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Bruce Leeroy

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About Bruce Leeroy

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    Star Forming

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    West Lancashire UK

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  1. I haven't done alot of testing, using a standard computar cctv lens I managed to get the image posted below...it's a live stack of around 30 seconds showing a little milky way structure and the Andromeda galaxy lower center. A quick attempt on the Orion nebula dissapointed but I think that could well be user related, I'm also testing a very inexpensive Samsung cctv camera for a wide field view that's giving fairly good results using the standard lens. I use a video grabber to connect it to laptop/sharpcap, the highest resolution is 720. Theres a few youtube videos using the scb 2000.
  2. I don't know tbh, you could try taking them to a hardware shop and seeing if they have something suibtable, I have no idea on the thread size all I can add is that it needs to be a fairly slim washer/nut and would benefit with some type of thin rubber washer between the binos and plate. Good luck. I'll have a check tomorrow and see if I have anything suitable...are they celestron 20x80's ?
  3. The part circled in red, this gives a bigger footprint for the binos to sit on the plate.
  4. I think your binos are missing a threaded washer that locks down onto the quick release plate.
  5. The grease from your hands will transfer to any cloth then onto the optics, try to use a brand new cloth (with gloves) or use wipes and allow a little time for the cleaning fluid to completely dry/evaporate then "if" you see any residue give a little buff with a dry unused part of the cloth. I've had best results using wipes rather than the Baader wonder fluid.
  6. If you have a couple of barlow lenses you may be able to remove the lens part and use the body as a temporary extender or stack 2 together if 1 isn't enough or draw 1 out to make a few more mm's.
  7. I would say any face that is hit by direct sunlight would benefit from insulation and vent from the shaded areas.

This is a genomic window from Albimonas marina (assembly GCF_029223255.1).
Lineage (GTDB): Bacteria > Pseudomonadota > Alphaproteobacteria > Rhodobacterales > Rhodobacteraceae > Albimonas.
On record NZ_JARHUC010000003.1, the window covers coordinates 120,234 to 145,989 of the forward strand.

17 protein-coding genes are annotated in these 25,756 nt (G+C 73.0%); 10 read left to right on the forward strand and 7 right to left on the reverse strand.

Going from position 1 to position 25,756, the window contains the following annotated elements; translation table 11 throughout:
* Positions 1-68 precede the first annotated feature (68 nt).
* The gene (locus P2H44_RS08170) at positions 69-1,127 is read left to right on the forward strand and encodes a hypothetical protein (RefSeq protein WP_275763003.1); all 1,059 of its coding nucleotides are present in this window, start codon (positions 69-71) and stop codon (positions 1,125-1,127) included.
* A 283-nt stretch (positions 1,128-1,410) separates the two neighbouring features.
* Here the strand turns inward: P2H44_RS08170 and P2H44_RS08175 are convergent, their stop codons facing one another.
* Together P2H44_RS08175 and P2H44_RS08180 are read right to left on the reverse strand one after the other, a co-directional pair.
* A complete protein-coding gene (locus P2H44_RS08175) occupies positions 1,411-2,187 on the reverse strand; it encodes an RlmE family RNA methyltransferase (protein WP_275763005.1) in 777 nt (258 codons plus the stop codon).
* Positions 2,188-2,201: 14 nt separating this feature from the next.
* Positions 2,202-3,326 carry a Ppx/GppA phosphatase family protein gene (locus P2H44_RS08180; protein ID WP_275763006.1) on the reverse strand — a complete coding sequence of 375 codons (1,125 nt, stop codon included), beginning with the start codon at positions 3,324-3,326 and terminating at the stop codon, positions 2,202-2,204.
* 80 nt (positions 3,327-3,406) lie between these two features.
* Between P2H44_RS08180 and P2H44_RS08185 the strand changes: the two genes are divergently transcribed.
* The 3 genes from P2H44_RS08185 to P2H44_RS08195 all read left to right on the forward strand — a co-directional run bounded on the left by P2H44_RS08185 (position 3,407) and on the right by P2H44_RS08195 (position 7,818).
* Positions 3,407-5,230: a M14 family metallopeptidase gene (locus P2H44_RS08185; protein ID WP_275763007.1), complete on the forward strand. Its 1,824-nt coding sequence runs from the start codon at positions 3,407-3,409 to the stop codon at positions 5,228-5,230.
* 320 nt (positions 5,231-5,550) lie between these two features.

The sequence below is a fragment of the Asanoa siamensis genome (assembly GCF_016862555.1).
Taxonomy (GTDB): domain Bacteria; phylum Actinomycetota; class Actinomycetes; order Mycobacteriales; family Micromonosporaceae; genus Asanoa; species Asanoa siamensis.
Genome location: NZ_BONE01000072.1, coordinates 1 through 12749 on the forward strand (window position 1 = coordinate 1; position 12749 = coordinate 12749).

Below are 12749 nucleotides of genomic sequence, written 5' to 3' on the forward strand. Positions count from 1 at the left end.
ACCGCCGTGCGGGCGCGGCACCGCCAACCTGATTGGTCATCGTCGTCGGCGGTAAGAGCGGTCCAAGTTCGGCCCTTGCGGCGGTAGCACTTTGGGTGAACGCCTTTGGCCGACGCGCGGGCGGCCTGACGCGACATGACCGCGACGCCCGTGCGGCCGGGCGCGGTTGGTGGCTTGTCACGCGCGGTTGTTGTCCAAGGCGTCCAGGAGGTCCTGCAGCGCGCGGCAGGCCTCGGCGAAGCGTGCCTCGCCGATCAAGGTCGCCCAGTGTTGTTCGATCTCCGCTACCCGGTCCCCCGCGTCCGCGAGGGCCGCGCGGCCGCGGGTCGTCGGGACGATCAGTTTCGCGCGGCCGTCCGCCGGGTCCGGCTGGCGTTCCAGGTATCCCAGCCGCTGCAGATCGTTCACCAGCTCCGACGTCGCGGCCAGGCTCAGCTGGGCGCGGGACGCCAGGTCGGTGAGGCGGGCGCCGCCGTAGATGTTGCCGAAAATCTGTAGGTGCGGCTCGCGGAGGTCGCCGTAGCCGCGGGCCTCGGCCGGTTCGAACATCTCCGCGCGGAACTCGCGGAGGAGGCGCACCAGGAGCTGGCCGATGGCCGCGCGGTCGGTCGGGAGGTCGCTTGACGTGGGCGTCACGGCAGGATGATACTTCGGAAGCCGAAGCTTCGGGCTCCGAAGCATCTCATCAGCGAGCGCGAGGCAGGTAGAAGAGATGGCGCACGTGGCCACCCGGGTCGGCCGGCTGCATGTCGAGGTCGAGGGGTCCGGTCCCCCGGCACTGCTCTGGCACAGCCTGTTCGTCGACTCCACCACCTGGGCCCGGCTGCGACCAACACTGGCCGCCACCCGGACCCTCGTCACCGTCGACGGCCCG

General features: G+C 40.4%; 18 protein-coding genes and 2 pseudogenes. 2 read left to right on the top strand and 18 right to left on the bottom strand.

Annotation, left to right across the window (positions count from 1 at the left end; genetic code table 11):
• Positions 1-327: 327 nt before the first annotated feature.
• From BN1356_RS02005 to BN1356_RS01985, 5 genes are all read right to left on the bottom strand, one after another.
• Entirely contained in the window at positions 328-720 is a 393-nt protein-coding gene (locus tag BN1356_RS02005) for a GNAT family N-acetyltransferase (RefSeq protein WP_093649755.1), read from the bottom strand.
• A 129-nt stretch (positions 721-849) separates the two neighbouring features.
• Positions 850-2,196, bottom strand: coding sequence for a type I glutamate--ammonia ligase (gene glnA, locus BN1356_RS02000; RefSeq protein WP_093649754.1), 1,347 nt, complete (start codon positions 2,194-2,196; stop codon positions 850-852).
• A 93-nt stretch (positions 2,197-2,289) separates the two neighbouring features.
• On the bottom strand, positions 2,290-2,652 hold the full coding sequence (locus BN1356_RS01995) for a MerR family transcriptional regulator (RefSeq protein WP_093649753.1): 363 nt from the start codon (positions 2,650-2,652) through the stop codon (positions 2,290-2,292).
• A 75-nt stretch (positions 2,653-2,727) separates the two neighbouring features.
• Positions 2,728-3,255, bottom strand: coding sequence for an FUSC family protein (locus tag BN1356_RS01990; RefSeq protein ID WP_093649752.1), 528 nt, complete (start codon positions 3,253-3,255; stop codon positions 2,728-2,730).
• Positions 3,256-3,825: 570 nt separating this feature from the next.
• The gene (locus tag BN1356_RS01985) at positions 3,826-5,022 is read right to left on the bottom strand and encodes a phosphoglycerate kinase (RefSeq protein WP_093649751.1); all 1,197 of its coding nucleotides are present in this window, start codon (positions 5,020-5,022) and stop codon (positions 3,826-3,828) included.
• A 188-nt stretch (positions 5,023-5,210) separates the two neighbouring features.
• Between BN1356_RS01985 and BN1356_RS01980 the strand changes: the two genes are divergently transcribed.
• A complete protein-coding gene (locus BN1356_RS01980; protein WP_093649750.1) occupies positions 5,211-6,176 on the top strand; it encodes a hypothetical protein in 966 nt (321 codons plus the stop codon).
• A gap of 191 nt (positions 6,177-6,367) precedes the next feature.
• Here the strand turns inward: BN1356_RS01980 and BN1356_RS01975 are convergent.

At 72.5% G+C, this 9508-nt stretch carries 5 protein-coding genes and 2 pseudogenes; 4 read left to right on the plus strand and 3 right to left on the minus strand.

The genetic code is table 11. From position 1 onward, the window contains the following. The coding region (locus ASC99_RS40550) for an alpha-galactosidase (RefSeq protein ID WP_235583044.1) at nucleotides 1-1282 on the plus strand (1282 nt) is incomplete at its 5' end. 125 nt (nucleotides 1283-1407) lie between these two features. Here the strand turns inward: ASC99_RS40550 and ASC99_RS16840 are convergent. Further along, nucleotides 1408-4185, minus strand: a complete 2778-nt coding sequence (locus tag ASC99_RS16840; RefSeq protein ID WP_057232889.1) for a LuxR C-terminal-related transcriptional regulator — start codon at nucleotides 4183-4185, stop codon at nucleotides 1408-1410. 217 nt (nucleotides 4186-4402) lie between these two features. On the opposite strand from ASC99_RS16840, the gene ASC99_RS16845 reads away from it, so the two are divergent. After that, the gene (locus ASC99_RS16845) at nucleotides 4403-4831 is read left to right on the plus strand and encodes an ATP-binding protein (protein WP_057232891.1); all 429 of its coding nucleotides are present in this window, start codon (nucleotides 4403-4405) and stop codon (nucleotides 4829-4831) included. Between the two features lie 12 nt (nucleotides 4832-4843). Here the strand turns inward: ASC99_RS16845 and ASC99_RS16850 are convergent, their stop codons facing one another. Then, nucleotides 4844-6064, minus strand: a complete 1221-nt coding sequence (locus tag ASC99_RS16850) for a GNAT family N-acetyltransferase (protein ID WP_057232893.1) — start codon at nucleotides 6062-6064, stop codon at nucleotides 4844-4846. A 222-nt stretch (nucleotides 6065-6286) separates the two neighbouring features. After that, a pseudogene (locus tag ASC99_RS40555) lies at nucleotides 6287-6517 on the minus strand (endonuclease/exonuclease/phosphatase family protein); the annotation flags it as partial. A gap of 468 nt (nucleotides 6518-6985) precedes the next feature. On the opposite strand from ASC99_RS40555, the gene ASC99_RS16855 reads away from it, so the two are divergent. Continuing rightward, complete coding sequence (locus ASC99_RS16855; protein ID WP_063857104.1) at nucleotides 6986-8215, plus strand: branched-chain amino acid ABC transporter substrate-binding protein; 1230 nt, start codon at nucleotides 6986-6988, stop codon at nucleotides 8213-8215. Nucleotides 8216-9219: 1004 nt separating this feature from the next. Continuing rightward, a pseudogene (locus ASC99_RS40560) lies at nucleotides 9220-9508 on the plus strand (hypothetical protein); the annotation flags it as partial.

8. How about trying an aperture mask or moon filter using your existing camera. And the fastest frame rate possible.
  9. If you need an extension remove a barlow lens element and use the remaining body as a temporary extension tube.
  10. Looking at the video I would guess it's a little overexposed, I think there is more detail in your video that will show if you can find how to lower the exposure in your video software, from what i've read on SGL you should highly reduce the exposure when capturing!!
  11. Sometimes your eyes will deceive you so if the double image is from collimation ( 1 side higher in the left eyepiece - _ than the right eyepiece for example ) you should rotate the whole binocular so your left eye is looking in the right eyepiece and see if the difference is the same - _ or _- as when you viewed them normally. Hope I'm clear enough
  12. I find keeping both eyes open the best way to focus binoculars when focusing on a star. Get best focus then adjust diopter then try a small racking in and out of the main focus until best star shape is achieved then maybe a final small diopter change.
  13. The most comfortable/stable viewing I have is using a binocular mirror mount it's like sitting at a microscope and is easy to pan around and raise from horizon to zenith, you could even use a refractor with the mirror mount (straight through viewing with no diagonal), I know this doesn't help with your reflector issue but may be food for thought if you haven't considered this type of observing.
  14. Saturn and Jupiter are something special , so long as you know how far off your RDF (red dot finder) is then all you need to do is keep placing the red dot offset for now and tune the alignment during the day if that's easier. Ment to add...make sure to download stellarium its a free night sky utility (for PC) that will help you find/identify objects. Don't forget to turn off your RDF when your finished for the night, it's always a face palm moment for me the next day when I find its been left on all night and drained the battery, don't talk to your eyepieces either or they will fog
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